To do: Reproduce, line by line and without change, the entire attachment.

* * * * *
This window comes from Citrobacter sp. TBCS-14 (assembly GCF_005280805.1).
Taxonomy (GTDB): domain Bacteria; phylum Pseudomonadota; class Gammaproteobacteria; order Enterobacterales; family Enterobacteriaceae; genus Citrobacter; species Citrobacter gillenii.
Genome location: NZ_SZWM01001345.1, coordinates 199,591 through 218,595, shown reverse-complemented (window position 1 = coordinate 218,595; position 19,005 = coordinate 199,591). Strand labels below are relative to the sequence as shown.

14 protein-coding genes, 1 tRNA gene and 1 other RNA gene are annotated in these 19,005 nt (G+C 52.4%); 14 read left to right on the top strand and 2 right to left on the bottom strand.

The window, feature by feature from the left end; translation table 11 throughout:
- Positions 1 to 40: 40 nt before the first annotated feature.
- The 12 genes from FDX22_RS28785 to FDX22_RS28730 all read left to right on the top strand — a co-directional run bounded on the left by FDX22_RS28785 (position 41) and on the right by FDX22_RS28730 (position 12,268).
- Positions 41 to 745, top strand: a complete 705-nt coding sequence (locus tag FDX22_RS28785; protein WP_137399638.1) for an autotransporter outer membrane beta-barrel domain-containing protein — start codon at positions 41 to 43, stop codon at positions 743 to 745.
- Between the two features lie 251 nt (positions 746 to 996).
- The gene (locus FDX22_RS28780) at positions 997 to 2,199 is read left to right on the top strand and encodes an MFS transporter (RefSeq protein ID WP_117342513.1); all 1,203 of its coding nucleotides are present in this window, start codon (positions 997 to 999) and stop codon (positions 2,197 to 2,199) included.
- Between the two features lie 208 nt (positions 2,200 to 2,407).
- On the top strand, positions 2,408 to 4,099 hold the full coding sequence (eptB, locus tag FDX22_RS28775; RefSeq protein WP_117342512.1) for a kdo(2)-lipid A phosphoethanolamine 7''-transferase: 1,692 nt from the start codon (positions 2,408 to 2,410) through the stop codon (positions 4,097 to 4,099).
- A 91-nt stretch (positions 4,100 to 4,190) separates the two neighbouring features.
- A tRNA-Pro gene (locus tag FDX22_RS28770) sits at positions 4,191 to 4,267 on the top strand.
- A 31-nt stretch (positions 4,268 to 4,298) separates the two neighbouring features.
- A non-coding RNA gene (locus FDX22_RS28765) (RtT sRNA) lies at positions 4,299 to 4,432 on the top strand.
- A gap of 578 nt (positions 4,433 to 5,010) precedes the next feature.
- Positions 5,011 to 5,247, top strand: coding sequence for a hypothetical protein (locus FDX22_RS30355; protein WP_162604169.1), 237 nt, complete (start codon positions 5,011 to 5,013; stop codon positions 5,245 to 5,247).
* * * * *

This window comes from Citrobacter sp. TBCS-14 (assembly GCF_005280805.1).
Taxonomy (GTDB): domain Bacteria; phylum Pseudomonadota; class Gammaproteobacteria; order Enterobacterales; family Enterobacteriaceae; genus Citrobacter; species Citrobacter gillenii.
Genome location: NZ_SZWM01001345.1, coordinates 199,591 through 218,595, shown reverse-complemented (window position 1 = coordinate 218,595; position 19,005 = coordinate 199,591). Strand labels below are relative to the sequence as shown.

14 protein-coding genes, 1 tRNA gene and 1 other RNA gene are annotated in these 19,005 nt (G+C 52.4%); 14 read left to right on the top strand and 2 right to left on the bottom strand.

The window, feature by feature from the left end; translation table 11 throughout:
- Positions 1 to 40: 40 nt before the first annotated feature.
- The 12 genes from FDX22_RS28785 to FDX22_RS28730 all read left to right on the top strand — a co-directional run bounded on the left by FDX22_RS28785 (position 41) and on the right by FDX22_RS28730 (position 12,268).
- Positions 41 to 745, top strand: a complete 705-nt coding sequence (locus tag FDX22_RS28785; protein WP_137399638.1) for an autotransporter outer membrane beta-barrel domain-containing protein — start codon at positions 41 to 43, stop codon at positions 743 to 745.
- Between the two features lie 251 nt (positions 746 to 996).
- The gene (locus FDX22_RS28780) at positions 997 to 2,199 is read left to right on the top strand and encodes an MFS transporter (RefSeq protein ID WP_117342513.1); all 1,203 of its coding nucleotides are present in this window, start codon (positions 997 to 999) and stop codon (positions 2,197 to 2,199) included.
- Between the two features lie 208 nt (positions 2,200 to 2,407).
- On the top strand, positions 2,408 to 4,099 hold the full coding sequence (eptB, locus tag FDX22_RS28775; RefSeq protein WP_117342512.1) for a kdo(2)-lipid A phosphoethanolamine 7''-transferase: 1,692 nt from the start codon (positions 2,408 to 2,410) through the stop codon (positions 4,097 to 4,099).
- A 91-nt stretch (positions 4,100 to 4,190) separates the two neighbouring features.
- A tRNA-Pro gene (locus tag FDX22_RS28770) sits at positions 4,191 to 4,267 on the top strand.
- A 31-nt stretch (positions 4,268 to 4,298) separates the two neighbouring features.
- A non-coding RNA gene (locus FDX22_RS28765) (RtT sRNA) lies at positions 4,299 to 4,432 on the top strand.
- A gap of 578 nt (positions 4,433 to 5,010) precedes the next feature.
- Positions 5,011 to 5,247, top strand: coding sequence for a hypothetical protein (locus FDX22_RS30355; protein WP_162604169.1), 237 nt, complete (start codon positions 5,011 to 5,013; stop codon positions 5,245 to 5,247).